#100DaysOfMERN - Day 60

#100DaysOfMERN - Day 60

Next.js -> React rendered on the Server

Subscribe to my newsletter and never miss my upcoming articles

āœ getStaticProps

Next.js is most powerful when it can create the pages at build time (before a user request occurs). During the build process, the pages are pre-rendered and stored on disk, so they can instantly be served upon a request.

If you have a page with never changing content like "About", you don't need getStaticProps at all, you'd just create a file in the pages folder. But if you ever want to update the content, you'd have to deploy a new version of your website - unless you make use of the powers of getStaticProps.

Understanding what that function does, how it works, where to use it, and how to configure it is key to optimising a website for performance.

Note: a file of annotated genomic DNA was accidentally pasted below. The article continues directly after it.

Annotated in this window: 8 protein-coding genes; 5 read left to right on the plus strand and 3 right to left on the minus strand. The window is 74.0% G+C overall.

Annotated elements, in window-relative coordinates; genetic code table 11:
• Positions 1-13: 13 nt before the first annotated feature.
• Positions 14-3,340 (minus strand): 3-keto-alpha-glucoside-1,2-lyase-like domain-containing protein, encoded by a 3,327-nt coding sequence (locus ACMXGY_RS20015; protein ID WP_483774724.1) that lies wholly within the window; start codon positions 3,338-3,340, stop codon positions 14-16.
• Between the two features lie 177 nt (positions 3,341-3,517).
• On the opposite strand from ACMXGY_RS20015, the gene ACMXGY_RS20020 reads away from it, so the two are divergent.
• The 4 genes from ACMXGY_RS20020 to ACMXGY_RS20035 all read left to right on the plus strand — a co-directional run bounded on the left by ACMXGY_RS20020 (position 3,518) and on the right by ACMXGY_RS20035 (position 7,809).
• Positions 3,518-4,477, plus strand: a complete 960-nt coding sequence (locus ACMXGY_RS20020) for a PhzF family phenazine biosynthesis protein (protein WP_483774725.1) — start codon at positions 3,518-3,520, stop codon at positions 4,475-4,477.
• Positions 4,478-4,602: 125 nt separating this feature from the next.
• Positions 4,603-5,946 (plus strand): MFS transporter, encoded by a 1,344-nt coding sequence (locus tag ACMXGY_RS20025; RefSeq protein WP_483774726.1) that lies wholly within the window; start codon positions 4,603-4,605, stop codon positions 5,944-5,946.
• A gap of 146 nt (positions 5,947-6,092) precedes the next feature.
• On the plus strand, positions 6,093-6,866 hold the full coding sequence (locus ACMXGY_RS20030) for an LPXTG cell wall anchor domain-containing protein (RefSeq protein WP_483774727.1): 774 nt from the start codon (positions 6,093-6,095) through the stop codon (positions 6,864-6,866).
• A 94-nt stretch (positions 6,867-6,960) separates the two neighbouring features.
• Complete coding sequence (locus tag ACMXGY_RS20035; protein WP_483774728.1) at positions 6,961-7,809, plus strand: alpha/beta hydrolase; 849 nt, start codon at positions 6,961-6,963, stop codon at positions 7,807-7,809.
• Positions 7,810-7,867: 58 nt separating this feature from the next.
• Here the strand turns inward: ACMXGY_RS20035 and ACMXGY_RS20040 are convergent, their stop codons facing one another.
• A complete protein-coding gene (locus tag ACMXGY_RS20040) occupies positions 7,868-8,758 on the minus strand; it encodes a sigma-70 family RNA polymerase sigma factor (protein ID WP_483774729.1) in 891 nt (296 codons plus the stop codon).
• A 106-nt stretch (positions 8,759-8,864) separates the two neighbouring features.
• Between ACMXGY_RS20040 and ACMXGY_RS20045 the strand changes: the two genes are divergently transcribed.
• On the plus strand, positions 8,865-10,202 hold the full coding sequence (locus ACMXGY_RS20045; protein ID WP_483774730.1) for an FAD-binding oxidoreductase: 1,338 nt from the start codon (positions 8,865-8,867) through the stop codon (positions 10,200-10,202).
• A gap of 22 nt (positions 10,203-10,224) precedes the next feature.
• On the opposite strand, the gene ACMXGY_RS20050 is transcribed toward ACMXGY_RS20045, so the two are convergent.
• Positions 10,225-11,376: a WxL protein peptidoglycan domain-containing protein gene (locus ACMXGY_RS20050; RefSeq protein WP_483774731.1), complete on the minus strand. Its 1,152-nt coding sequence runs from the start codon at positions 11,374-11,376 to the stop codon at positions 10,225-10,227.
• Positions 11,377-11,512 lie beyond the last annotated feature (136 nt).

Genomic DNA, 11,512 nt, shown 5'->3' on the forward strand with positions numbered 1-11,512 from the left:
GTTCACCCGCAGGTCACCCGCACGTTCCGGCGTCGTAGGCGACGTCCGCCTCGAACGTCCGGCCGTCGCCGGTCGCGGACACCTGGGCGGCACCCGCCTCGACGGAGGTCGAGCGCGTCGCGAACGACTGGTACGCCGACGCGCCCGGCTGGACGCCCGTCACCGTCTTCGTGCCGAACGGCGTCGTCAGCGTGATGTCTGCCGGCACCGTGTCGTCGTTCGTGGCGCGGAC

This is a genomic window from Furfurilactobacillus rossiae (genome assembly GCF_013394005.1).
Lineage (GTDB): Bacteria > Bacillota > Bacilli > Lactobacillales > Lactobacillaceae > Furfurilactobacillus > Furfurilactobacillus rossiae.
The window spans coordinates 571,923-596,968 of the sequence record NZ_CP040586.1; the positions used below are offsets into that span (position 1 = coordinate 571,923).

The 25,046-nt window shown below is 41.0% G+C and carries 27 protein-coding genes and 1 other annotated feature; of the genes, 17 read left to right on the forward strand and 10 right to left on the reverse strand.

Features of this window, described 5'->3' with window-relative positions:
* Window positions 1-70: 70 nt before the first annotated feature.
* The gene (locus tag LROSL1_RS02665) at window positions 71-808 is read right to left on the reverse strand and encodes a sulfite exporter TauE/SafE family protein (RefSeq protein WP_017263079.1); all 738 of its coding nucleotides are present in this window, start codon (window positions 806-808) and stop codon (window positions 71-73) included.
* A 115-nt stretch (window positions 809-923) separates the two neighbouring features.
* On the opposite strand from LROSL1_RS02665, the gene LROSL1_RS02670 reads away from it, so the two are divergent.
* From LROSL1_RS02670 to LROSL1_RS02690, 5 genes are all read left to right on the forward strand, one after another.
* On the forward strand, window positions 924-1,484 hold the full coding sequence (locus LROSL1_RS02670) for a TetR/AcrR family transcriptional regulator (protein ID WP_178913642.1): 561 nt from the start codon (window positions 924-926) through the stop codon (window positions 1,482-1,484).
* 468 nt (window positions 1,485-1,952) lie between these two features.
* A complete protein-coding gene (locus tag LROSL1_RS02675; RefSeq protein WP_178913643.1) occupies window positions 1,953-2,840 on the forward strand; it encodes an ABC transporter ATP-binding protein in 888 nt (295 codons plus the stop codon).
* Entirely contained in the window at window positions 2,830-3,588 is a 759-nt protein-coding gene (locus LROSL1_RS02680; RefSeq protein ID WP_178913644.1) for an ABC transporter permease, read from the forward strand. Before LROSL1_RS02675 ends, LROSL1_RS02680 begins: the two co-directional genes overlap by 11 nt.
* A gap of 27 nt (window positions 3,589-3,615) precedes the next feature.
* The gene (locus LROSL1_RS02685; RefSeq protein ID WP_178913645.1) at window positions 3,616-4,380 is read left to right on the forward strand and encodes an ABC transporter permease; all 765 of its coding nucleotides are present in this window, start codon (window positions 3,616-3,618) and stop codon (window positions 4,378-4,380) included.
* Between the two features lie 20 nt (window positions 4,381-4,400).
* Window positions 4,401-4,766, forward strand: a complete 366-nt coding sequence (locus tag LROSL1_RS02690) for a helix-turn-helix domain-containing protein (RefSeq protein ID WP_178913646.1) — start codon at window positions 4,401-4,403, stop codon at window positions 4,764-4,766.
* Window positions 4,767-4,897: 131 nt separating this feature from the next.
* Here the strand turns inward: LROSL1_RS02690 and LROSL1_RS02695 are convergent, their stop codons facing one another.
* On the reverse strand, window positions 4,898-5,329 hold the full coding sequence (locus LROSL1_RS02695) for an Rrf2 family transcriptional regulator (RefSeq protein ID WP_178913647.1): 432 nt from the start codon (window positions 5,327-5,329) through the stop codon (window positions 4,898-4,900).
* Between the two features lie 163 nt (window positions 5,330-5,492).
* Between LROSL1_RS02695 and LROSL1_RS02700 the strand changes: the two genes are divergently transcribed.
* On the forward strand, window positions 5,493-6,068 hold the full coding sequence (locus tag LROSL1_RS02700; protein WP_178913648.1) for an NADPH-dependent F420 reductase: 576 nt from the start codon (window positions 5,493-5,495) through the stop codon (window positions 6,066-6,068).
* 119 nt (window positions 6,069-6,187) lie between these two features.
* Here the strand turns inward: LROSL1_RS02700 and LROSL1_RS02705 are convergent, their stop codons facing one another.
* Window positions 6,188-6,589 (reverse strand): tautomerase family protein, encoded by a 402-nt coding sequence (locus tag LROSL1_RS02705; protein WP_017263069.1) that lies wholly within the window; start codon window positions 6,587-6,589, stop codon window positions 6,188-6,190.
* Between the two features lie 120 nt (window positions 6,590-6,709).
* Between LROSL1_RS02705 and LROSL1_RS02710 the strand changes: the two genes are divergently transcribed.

Static page without external data

I'll start with the simplest example - a static TOS page:

export default function TermsOfService(){
  return (
    <>
      <h1>Terms Of Service</h1>
      <div>Hard coded content</div>
    </>
  )
}

It has only hard-coded content in it, and it's unlikely that it would have to be updated every week - no need for getStaticProps at all.


Static page with external data

Oftentimes, you don't hardcode the content. It would come from a database, but it wouldn't change over time - for example, you're displaying a page with information about your favourite movie. In this case, you can use getStaticProps without any configuration - you'd use it like getServerSideProps:

movie.js

export default function Movie({ movie }){
  return (
    <>
      <h1>{movie.title}</h1>
      <div>{movie.summary}</div>
    </>
  )
}

export const getStaticProps = async () => {